Reading: Mark 15—16
Joseph of Arimathea is described as one “who was himself waiting for the kingdom of God...” (Mark 15:43). Though he had been afraid to profess his allegiance to Jesus, now at his death, he boldly goes to Pilate to ask for his body. Seems ironic. But there is an even bigger irony in play here: He has been waiting for the kingdom of God, and now he is given the dead body of the King to bury. Had he waited in vain? Was he just another dreamer as his namesake?
Joseph was from Arimathea, which is apparently the same town Samuel was born. (Ramah in Hebrew, but in the Greek Old Testament called Arimathea.) Samuel was the prophet who led Israel as the last judge under the Kingship of Yahweh. Israel rejected God as King under his rule, and preferred to have a visible king like the nations around them. Samuel anointed Saul, and then when Saul rejected God's rule over his own life, David was chosen. Since David, Israel had been waiting for the one who would come and reign over the kingdom... the one who would be the restoration of Yahweh's rule over His people. We looked in depth at this in the message, “A New Kind of King and Kingdom”.
Just Solomon had been put on David's mule and rode to the spring outside Jerusalem, and then had ascended the throne, this promised King would be expected to do a similar act (Zephaniah 9:9). Jesus, in fact, rode into Jerusalem as prophesied with people shouting, “Blessed is the coming kingdom of our father David.” Following this ride, He ascended the His throne, in His palace, at least as far as the earthly picture of it goes, when He went to the temple and began to teach the people (Mark 11:4-11).
At His trial this theme is central. Mark 15 records the trial of Jesus. Note the central theme in these verses:
“Are you the king of the Jews?” asked Pilate. “Yes, it is as you say,” Jesus replied. (Mark 15:2)
Here, in the only words Jesus speaks at the trial, He acknowledges the central issue: He is the King of the Jews. He is the one they were waiting for. Yet, the Jews reject their king once again, shouting, “Crucify him!”
8The crowd came up and asked Pilate to do for them what he usually did. 9“Do you want me to release to you the king of the Jews?” asked Pilate...
12“What shall I do, then, with the one you call the king of the Jews?” Pilate asked them. 13“Crucify him!” they shouted. (Mark 15:8-9, 12-13)
Then when the Roman soldiers flog Jesus, they mock him for being king. Note each element of their mockery centers around this point.
16The soldiers led Jesus away into the palace (that is, the Praetorium) and called together the whole company of soldiers. 17They put a purple robe on him, then twisted together a crown of thorns and set it on him. 18And they began to call out to him, “Hail, king of the Jews!” 19Again and again they struck him on the head with a staff and spit on him. Falling on their knees, they paid homage to him. (Mark 15:16-19)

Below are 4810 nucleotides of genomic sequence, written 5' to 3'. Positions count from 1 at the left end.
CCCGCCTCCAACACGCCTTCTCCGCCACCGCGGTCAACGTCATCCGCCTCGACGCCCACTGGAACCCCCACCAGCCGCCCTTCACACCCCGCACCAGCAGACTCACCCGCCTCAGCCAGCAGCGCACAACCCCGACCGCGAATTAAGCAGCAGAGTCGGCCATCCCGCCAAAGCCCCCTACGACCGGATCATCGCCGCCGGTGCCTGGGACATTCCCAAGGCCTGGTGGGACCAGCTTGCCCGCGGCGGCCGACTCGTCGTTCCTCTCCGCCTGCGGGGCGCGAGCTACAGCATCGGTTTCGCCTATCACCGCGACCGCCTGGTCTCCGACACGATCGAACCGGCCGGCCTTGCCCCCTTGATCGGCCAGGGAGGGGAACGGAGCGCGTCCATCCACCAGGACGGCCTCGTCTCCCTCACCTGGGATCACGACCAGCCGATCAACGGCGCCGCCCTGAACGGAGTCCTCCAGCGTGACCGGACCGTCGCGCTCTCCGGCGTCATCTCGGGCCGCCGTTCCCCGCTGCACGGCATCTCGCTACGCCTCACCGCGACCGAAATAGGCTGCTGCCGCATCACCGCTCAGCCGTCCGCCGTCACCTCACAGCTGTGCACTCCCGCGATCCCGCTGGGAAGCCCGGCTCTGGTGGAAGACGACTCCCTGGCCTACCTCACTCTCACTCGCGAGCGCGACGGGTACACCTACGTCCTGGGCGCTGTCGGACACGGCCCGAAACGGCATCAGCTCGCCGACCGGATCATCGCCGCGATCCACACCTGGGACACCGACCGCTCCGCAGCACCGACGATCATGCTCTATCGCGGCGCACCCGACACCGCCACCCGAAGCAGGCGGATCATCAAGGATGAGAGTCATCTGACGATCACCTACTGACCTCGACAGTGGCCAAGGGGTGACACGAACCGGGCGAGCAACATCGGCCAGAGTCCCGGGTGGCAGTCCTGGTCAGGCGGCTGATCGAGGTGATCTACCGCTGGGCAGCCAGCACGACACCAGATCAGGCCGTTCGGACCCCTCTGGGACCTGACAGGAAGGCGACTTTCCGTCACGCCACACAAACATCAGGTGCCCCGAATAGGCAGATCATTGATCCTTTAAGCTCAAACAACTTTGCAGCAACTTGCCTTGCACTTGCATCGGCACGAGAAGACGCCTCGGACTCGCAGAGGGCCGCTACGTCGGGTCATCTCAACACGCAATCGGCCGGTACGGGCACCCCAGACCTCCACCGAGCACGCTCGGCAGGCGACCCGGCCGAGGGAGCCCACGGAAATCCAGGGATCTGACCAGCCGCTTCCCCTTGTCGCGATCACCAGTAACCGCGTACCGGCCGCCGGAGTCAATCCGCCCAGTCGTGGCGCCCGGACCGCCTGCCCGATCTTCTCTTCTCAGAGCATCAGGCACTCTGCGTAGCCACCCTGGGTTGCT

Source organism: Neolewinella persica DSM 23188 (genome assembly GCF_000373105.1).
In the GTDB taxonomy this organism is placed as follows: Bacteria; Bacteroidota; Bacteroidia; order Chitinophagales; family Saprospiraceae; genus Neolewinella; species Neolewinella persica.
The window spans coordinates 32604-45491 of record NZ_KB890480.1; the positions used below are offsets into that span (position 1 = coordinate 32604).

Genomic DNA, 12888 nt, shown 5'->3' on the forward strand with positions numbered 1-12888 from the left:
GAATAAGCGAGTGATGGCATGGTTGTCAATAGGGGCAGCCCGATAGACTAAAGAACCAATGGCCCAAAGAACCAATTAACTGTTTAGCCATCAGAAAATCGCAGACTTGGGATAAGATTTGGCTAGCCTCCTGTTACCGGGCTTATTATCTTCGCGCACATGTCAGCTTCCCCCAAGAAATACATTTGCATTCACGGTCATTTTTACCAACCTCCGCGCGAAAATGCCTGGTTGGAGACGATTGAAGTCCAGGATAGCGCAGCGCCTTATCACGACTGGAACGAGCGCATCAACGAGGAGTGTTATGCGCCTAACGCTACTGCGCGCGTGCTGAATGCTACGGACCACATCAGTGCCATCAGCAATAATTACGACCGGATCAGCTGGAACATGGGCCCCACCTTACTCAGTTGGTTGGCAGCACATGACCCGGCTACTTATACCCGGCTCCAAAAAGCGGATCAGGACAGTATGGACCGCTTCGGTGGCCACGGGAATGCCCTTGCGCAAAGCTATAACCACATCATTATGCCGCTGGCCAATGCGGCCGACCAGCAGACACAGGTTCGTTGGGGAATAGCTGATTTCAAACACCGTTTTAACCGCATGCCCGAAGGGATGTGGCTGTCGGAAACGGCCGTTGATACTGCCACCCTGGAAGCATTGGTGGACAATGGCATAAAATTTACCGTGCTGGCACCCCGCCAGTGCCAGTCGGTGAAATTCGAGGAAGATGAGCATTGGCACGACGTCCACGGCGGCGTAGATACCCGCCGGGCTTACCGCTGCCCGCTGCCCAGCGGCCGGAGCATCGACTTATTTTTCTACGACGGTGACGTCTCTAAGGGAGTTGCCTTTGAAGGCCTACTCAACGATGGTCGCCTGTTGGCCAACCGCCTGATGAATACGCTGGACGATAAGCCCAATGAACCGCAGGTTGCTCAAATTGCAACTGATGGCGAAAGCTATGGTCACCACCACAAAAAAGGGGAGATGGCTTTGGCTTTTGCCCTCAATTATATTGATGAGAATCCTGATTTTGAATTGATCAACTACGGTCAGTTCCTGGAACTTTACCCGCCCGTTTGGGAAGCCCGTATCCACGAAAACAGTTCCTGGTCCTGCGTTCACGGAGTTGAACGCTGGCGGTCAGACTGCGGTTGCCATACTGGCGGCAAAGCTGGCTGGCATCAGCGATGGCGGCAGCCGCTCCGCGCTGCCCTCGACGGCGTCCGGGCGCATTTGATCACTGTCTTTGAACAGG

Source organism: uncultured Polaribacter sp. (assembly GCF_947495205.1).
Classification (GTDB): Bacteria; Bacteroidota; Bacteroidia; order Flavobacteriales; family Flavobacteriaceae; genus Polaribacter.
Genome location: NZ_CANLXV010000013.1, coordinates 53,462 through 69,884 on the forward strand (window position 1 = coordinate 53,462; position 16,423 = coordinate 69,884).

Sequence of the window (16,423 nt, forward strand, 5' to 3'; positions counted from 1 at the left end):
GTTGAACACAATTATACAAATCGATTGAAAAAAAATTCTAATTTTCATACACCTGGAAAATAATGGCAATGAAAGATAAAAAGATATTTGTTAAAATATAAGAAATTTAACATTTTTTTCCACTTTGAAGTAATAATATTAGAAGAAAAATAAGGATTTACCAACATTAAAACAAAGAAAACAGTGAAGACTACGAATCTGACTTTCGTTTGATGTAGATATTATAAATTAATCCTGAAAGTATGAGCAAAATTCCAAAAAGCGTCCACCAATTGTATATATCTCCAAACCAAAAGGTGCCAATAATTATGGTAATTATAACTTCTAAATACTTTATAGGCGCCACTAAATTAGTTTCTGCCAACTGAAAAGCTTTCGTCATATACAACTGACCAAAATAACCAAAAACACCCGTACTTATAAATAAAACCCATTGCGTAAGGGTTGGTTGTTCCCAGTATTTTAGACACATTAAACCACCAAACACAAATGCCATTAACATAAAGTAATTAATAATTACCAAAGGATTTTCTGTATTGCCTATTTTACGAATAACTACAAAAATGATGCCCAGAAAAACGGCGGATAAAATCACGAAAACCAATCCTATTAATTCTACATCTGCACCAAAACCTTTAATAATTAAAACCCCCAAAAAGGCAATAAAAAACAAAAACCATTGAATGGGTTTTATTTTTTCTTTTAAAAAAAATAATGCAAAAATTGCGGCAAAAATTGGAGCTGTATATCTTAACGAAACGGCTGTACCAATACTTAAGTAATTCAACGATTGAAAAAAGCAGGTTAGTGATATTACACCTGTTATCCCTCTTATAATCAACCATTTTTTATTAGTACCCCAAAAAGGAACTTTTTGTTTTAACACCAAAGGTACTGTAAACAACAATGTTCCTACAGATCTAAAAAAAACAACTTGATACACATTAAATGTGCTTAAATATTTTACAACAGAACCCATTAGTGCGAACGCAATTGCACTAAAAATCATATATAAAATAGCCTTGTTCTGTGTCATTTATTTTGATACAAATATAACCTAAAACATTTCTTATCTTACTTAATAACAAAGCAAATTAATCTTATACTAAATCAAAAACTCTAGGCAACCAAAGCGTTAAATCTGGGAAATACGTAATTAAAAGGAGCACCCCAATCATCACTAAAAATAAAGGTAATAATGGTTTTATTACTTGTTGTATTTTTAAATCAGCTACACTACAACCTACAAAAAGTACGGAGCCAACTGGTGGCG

This Praetorium is wherever the imperial official, Pilate, is staying. In Jerusalem it was either one of Herod's palace's when Pilate was there, or more likely the former palace of the Hasmonean Dynasty (the Kingdom which had successfully rid Israel of Gentile rulers under Simon Maccabeus). This scene is the complete rejection of Christ as King by the Roman soldiers.
Then as Jesus is crucified, the charge posted against Him is, “The King of the Jews” (Mark 15:26). Then mockery reaches its climactic irony in the mouths of the priests and teachers of the law:
In the same way the chief priests and the teachers of the law mocked him among themselves. “He saved others,” they said, “but he can't save himself! Let this Christ, this King of Israel, come down now from the cross, that we may see and believe.” (Mark 15:31-32)
Let this Christ (meaning the one anointed king), the King of Israel, come down that we may see and believe. And He dies. Then Joseph, the one waiting for the kingdom is given the body of Jesus. Is this cruel irony? Is this a mockery of Joseph as a dreamer, and all who were awaiting the coming King? Maybe. Or, maybe not.
Joseph, once fearful to admit his faith, now boldly goes to the Roman procurator and asks for Jesus' body at the very time when the disciples had just fled. Joseph seemed to see something that the chief priests and teachers of the law had missed. Mark's Gospel drives home the point that those who come under His reign will come into it by faith, not sight. Mark ends with an angel telling us about the resurrection, with three fearful woman trembling and bewildered, fleeing the tomb. But they had an instruction and a promise.
But go, tell his disciples and Peter, “He is going ahead of you into Galilee. There you will see him, just as he told you.” (Mark 16:7)
They were to go tell his disciples that they would see Jesus just as He promised. And we, as disciples, are left with the last words of this Gospel. The implication is that we have the same instruction and promise. Go tell, and you will see Him just as He promised. But like Joseph, we only do that when we see by faith that the Crucified One is indeed the One they were waiting for.1
Love the Gospel, Live the Gospel, Advance the Gospel,
1The earliest manuscripts show that Mark ends at 16:8. A perfect ending for a Gospel which has emphasized faith—faith which has to do with what we see about Jesus. (For more on Mark and Faith read, Seeing is Believing After All.)
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